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I'm reading "Geometry" by Brannan, Esplen, and Gray. Any conic has an equation of the form $$ Ax^{2} + Bxy + Cy^{2} + Fx + Gy + H = 0, $$ where $A,\ B,\ C,\ F,\ G,\ H\ \in {\mathbb R}$ and not all of $A, B, C$ are zero. The matrix form of this equation is $$x^{\sf T}{\cal A}x + J^{\sf T}x + H = 0,$$ where $x = \begin{bmatrix} x \\ y\end{bmatrix}$ is a vector in $\;\Bbb R^2\;$, ${\cal A} = \begin{bmatrix} A & B/2 \\ B/2 & C\end{bmatrix}$, and $J = \begin{bmatrix} F \\ G\end{bmatrix}$. Given the equation $$3x^2 - 10xy + 3y^2 + 14x -2y + 3 = 0,$$ we are asked to find what type of conic this is and its center (if it has one).

You start by diagonalizing the matrix $A$ and constructing an orthogonal matrix, $P$, with the normalized eigenvectors of $A$. Now, the book says that it's important to make sure that columns of $P$ are arranged s.t. ${\rm det}\ (P) = 1$, so $P$ represents a rotation in the plane. My question is, why is it necessary that $P$ represents a rotation of $x$? Why can't ${\rm det}\ (P) = -1$, so $P$ represents a reflection followed by a rotation? I tried seeing where this change would cause a problem, but can't see it. Can anyone please clarify?

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3 Answers 3

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$\newcommand{\+}{^{\dagger}}% \newcommand{\angles}[1]{\left\langle #1 \right\rangle}% \newcommand{\braces}[1]{\left\lbrace #1 \right\rbrace}% \newcommand{\bracks}[1]{\left\lbrack #1 \right\rbrack}% \newcommand{\ceil}[1]{\,\left\lceil #1 \right\rceil\,}% \newcommand{\dd}{{\rm d}}% \newcommand{\ds}[1]{\displaystyle{#1}}% \newcommand{\equalby}[1]{{#1 \atop {= \atop \vphantom{\huge A}}}}% \newcommand{\expo}[1]{\,{\rm e}^{#1}\,}% \newcommand{\fermi}{\,{\rm f}}% \newcommand{\floor}[1]{\,\left\lfloor #1 \right\rfloor\,}% \newcommand{\half}{{1 \over 2}}% \newcommand{\ic}{{\rm i}}% \newcommand{\iff}{\Longleftrightarrow} \newcommand{\imp}{\Longrightarrow}% \newcommand{\isdiv}{\,\left.\right\vert\,}% \newcommand{\ket}[1]{\left\vert #1\right\rangle}% \newcommand{\ol}[1]{\overline{#1}}% \newcommand{\pars}[1]{\left( #1 \right)}% \newcommand{\partiald}[3][]{\frac{\partial^{#1} #2}{\partial #3^{#1}}} \newcommand{\pp}{{\cal P}}% \newcommand{\root}[2][]{\,\sqrt[#1]{\,#2\,}\,}% \newcommand{\sech}{\,{\rm sech}}% \newcommand{\sgn}{\,{\rm sgn}}% \newcommand{\totald}[3][]{\frac{{\rm d}^{#1} #2}{{\rm d} #3^{#1}}} \newcommand{\ul}[1]{\underline{#1}}% \newcommand{\verts}[1]{\left\vert\, #1 \,\right\vert}$ It's better to write your equation as: $$ x^{\sf T}{\cal A}x + \half\,\pars{J^{\sf T}x + x^{\sf T}J} + H = 0 $$ Then, set $x = v - \mu$ such that \begin{align} 0&=\pars{v^{\sf T} - \mu^{\sf T}}{\cal A}\pars{v - \mu} + \half\,\bracks{J^{\sf T}\pars{v - \mu} + \pars{v^{\sf T} - \mu^{\sf T}}J} + H \\[3mm]&= v^{T}{\cal A}v + v^{\sf T}\pars{-{\cal A}\mu + \half\,J} + \pars{-\mu^{T}{\cal A} + \half\,J^{\sf T}}v + {\cal B} \end{align} $$\mbox{where}\quad {\cal B} \equiv \mu^{\sf T}\mu - \half\,J^{\sf T}\mu - \half\,\mu^{\sf T}J + H $$ Now, we choose $\mu$ such that $-{\cal A}\mu + \half\,J = 0$ which yields $$ \mu = \half\,{\cal A}^{-1}J\quad\mbox{and}\quad {\cal B} = {1 \over 4}J^{\sf T}{{\cal A}^{-1}}^{\sf T}{\cal A}^{-1}J - {1 \over 4}\,J^{\sf T}\pars{{\cal A}^{-1} + {{\cal A}^{-1}}^{\sf T}}J + H $$ In terms of the vector $v$, we have "eliminated" the linear terms: $$ v^{\sf T}{\cal A}v + {\cal B} = 0 $$ Can you take from here ?.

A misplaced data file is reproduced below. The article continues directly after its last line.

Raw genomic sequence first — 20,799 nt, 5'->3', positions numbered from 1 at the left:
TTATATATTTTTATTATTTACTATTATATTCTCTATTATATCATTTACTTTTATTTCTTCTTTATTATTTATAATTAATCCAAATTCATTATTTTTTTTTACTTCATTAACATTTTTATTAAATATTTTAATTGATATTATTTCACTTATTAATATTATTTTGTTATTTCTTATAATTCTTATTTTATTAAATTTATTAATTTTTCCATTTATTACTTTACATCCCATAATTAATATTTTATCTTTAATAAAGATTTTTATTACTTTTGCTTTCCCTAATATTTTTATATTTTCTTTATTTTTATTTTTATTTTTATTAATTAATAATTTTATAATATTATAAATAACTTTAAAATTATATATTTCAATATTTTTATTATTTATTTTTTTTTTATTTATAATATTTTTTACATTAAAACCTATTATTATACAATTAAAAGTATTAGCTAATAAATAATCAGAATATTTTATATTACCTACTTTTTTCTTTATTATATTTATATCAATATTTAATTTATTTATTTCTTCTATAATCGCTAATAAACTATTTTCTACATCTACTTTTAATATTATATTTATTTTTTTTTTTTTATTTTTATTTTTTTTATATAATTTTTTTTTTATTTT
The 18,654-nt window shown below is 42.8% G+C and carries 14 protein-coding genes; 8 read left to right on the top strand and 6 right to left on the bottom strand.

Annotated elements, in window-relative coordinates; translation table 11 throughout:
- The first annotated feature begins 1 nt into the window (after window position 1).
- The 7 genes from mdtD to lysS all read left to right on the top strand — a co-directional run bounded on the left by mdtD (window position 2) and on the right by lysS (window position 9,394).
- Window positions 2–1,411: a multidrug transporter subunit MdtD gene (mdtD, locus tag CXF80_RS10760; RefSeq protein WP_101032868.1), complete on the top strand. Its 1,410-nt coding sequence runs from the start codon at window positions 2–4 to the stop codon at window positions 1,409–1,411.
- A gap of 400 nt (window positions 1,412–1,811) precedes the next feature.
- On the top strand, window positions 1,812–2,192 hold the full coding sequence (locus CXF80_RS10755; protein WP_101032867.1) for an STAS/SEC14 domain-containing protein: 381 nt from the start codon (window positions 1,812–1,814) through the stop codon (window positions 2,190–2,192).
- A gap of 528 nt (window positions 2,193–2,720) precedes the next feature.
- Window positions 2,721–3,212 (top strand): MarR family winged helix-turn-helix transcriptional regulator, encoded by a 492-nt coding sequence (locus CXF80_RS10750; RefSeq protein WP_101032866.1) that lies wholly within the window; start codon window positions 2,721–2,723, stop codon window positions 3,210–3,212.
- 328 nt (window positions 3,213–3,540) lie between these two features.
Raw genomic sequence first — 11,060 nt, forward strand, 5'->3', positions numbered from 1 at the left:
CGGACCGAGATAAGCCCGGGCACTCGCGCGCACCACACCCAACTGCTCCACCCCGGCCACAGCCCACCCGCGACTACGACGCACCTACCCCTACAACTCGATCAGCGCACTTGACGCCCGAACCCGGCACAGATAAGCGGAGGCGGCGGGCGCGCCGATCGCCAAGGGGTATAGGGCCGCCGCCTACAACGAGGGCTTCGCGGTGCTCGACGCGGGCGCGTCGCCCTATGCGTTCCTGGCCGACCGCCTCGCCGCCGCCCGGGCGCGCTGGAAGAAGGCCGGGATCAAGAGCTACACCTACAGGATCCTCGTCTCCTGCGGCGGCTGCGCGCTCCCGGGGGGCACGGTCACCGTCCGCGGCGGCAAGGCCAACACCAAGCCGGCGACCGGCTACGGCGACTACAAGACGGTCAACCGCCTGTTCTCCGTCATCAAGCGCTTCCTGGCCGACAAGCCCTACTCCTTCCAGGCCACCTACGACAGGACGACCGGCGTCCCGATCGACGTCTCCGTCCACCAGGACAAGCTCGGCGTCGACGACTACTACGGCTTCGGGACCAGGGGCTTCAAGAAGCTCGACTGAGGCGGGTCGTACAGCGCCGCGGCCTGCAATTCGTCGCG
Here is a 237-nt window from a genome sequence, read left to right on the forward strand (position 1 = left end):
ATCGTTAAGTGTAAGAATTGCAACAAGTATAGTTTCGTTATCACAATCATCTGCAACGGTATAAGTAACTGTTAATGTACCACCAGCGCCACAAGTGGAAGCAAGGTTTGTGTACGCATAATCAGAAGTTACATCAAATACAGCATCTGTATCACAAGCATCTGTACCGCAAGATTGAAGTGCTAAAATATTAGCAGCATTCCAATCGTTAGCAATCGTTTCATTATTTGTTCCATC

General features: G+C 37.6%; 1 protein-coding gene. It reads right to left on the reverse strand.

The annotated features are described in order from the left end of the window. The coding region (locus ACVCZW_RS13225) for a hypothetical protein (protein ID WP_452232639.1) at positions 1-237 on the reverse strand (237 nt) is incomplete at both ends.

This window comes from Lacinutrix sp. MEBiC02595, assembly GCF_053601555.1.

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The curve is identified as a conic that has been rotated from the standard position. Having the determinant $+1$, the new axes are 'labeled' so that, visibly they are obtained by rotating the old ones by an angle (that can be worked out by looking at $P$).

So it is all about the axes. Nothing much will go wrong if you don't bother checking the determinant of $P$ (often enough students are not even told about this, and they put whatever orientation on the axes).

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  • $\begingroup$ I see. Thank you for the explanation. $\endgroup$
    – Adam
    Commented Nov 29, 2013 at 5:27
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The short answer is, since conic sections are symmetric, if a reflection followed by rotation exists to get a result, then just a rotation also exists to get the result.

The longer answer is similar to @Any's answer. For whatever application you are using a determinant, the sign almost always reflects some choice of which direction you put positive and negative on your axises. A conic section is a conic section regardless of which direction you put the signs of the axises, so we expect the sign of the determinant to be insignificant.

Remark: consider doing yourself a huge favor and use $$Ax^2 + 2Bxy + Cy^2 + 2Fx + 2Gy + H = 0$$ as your canonical form for a conic section. It saves you lots of trouble from having to carry lots of around unnecessary coefficients/fractions when working out problems.

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  • $\begingroup$ Thank you for the explanation and tip :) $\endgroup$
    – Adam
    Commented Nov 29, 2013 at 5:27

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